ESAA Weekly News – Week ending December 11th, 2020

New Release – Subsoil Salinity Tool Version 3.0

Alberta Environment and Parks has released the Subsoil Salinity Tool Version 3.0.  The Subsoil Salinity Tool is a software package for deriving site-specific remediation guidelines for salt contamination below the root zone.

The upgrades you will see in this version are:

  • Sodium and sodium adsorption ratio guidelines
  • Maximum depth of impact increased to 15m
  • Maximum depth of DUA increased to 25m
  • Subareas are run concurrently
  • Sentinel well option for monitoring purposes
  • Enhanced influence of groundwater depth
  • Upgraded stand-alone user manual replaces the help file
  • Increased harmonization with Alberta Tier 1 assumptions
  • Harmonized with Native Prairie Protocol
  • Extensive model refinement and algorithm updates

The software package is accompanied by:

  • a User Manual that includes extensive guidance for gathering the site-specific data required to run the software
  • a Fact Sheet that outlines training requirements, system requirements, and transition dates for older versions of the software.

Equilibrium Environmental will be announcing training and update courses.  Contact information is provided in the Fact Sheet.

Majority of $1.7B in government cash to clean up old oil and gas wells still hasn’t been spent

(Source: CBC News) When the federal government announced $1.7 billion toward cleaning up aging oil and gas wells in Western Canada, Garnet Amundson couldn’t help feeling some excitement. But even then, in April, he knew the details and pace of the program would be critical.

Over the summer, fall and winter, complaints about the program have mounted.

The funding was promoted by federal and provincial politicians as a way to not only clean up the environment, but provide desperately needed activity for the oilfield services sector.

Alberta received the majority of the money and the bulk of the complaints. The provincial government is in charge of dispersing the funds, but was admittedly overwhelmed when tens of thousands of applications came pouring in; a sign of the sector’s desperation.

The government has directed more staff to administer the program and made other changes, but still the private sector is discouraged by the little noticeable impact there is on jobs, spending, and overall activity.

“I would say that a lot of us are both disappointed and frustrated,” said Amundson, president of Calgary-based Essential Energy Services.

The oilfield service sector has struggled mightily this year as oil prices plunged to historic lows and energy producers slashed spending and drilling activity.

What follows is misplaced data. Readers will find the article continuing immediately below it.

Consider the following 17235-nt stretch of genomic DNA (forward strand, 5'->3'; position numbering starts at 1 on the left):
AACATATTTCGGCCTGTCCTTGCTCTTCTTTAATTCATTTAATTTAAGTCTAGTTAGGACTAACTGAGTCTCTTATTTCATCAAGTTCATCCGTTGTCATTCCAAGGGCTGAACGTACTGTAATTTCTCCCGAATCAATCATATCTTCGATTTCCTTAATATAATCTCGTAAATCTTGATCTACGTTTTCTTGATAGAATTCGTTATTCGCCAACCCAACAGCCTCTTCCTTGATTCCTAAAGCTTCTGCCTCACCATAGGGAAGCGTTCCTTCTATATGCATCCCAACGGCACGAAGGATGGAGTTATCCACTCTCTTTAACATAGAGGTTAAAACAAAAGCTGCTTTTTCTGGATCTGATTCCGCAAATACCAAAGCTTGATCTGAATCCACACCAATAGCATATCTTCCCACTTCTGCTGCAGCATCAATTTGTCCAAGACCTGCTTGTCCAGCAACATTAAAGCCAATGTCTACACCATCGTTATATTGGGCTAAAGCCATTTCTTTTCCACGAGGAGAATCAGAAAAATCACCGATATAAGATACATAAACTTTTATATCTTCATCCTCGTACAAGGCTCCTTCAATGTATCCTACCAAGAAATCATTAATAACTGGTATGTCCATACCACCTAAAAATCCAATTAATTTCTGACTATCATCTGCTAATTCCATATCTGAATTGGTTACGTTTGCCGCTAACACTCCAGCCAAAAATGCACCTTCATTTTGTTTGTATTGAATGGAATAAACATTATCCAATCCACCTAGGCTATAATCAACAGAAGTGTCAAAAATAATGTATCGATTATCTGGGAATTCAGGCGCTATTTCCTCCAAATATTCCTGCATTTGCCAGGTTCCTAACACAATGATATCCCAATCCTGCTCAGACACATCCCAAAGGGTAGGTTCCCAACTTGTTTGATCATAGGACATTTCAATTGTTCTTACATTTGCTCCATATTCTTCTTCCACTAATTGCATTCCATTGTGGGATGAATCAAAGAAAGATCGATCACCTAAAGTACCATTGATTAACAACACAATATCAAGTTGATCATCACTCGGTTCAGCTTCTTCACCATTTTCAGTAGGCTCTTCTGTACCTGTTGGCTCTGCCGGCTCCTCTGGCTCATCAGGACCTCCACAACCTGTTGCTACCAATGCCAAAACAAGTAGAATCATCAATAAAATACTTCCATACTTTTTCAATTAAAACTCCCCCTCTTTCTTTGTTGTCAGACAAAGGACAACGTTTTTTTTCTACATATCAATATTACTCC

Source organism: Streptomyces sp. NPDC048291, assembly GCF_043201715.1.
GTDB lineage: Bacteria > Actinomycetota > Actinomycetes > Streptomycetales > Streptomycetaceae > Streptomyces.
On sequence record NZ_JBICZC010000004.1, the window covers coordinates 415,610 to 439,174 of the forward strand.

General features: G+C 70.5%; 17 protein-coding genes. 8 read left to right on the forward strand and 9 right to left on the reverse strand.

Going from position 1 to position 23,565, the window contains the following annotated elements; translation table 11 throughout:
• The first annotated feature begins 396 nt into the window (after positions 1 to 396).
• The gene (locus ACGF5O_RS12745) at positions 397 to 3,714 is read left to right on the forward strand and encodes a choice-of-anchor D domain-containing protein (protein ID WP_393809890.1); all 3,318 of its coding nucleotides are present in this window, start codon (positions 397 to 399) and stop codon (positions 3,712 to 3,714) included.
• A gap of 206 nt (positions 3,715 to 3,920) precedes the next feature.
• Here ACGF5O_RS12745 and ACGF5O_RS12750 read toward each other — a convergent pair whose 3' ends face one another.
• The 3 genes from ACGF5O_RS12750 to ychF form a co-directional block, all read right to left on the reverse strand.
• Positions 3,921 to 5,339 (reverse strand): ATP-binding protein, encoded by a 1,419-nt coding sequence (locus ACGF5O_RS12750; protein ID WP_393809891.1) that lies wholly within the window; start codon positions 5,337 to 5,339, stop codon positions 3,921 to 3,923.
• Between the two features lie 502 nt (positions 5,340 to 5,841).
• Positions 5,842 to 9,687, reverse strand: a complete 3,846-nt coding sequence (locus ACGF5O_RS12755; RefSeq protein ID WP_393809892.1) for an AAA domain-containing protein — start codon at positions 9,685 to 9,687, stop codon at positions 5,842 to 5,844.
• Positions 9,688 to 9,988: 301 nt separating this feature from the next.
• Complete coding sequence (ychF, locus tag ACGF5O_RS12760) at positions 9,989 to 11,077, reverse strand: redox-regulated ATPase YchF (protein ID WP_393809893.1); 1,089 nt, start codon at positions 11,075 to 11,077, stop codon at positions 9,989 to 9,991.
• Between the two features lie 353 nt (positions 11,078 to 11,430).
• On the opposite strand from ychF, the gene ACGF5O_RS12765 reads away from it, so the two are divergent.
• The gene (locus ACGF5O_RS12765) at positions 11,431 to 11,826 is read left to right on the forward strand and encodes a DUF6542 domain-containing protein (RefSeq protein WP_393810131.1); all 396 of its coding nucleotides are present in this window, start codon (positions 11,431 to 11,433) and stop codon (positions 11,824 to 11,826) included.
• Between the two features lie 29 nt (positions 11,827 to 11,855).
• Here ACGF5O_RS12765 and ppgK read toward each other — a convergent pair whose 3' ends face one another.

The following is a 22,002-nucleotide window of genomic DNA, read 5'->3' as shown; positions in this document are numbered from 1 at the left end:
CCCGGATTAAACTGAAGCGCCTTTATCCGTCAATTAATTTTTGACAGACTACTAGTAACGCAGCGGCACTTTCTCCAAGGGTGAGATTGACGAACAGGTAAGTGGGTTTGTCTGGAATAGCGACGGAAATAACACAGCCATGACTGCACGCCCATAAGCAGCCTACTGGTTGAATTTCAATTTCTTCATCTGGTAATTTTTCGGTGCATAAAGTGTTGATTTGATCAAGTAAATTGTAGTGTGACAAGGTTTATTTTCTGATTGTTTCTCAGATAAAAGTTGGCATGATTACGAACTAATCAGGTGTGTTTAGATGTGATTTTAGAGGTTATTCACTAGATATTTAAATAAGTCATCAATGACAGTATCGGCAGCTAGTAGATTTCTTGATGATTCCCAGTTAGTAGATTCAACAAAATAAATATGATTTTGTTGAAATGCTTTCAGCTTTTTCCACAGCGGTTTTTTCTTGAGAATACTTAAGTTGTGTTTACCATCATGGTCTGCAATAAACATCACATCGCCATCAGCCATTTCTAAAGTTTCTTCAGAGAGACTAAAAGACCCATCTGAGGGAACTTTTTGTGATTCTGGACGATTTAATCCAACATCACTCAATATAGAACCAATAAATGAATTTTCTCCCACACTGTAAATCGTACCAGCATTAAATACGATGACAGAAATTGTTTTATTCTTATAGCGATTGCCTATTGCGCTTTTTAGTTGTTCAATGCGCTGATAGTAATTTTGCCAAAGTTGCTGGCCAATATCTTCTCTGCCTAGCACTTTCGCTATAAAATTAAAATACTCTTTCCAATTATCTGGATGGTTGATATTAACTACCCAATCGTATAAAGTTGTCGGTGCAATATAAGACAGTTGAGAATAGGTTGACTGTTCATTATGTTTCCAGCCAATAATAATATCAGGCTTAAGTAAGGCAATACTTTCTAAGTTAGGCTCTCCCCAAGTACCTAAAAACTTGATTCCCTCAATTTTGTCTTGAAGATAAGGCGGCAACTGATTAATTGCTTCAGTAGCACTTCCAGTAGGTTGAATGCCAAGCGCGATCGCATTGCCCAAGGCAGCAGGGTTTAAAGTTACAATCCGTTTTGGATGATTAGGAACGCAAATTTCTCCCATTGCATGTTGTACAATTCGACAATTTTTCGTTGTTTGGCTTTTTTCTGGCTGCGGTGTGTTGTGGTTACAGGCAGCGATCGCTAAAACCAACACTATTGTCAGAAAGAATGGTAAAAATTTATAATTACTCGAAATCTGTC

Amundson chopped his salary in half, rolled back wages for senior staff and suspended bonus programs, among other measures to make up for the sharp drop in demand for his services.

Essential Energy Services has applied to receive some of the well cleanup funding, but Amundson wouldn’t share the figures, because “it’s bleak,” he said, and hasn’t even reached the conservative estimates the company had made.

“Our main purpose should be getting well sites cleaned up and getting people back to work because we’re completely desperate,” said Amundson.

“Right now, I think almost everyone is unhappy. [The oil and gas producers] aren’t getting their well sites cleaned up, the farmers and landowners are upset, oilfield service companies aren’t getting the cash flow to work, and the environmental groups are critical of all of us as we’re not doing our job to clean up this mess.”

The federal money was divided between B.C. ($120 million), Alberta ($1 billion) and Saskatchewan ($400 million). Alberta’s Orphan Well Association, will receive a $200-million loan to support the cleanup of wells leftover when companies go bankrupt.

So far, the Alberta government has approved spending about a quarter of the funding, which is split between downhole abandonment activity ($179 million) and environmental reclamation work ($85 million).

Government officials are stressing how they are trying to disperse the money quickly, while also highlighting how the program was designed for some funding phases to stretch into 2021 and the work only required to be completed by the end of 2022.

“My department officials have been working around the clock. I can’t say enough good things about how hard they are working,” said Alberta energy minister Sonya Savage.

Savage said she’s feeling pretty good about the program, including how officials have been willing to make improvements to the application process to address industry feedback.

More adjustments are likely still necessary, said Mark Scholz, president of the Canadian Association of Oilwell Drilling Contractors.

“We’re hopeful that this will be a very important buffer for the service rig and other service companies in 2021 as the industry begins to grapple with a very gradual, modest, but volatile recovery,” he said.

Alberta hasn’t received the billion dollars from the federal government yet, according to the provincial government.

Latest News on Site Remediation Regulations in British Columbia

(Source: HazMat Magazine) The British Columbia Ministry of Environment and Climate Change Strategy recently made changes to the site identification process in the Environmental Management Act and Contaminated Sites Regulation that come into effect on February 1, 2021. These changes aim to streamline the legal regime by making the process clearer and more predictable and will improve the ministry’s ability to carry out compliance verification and enforcement.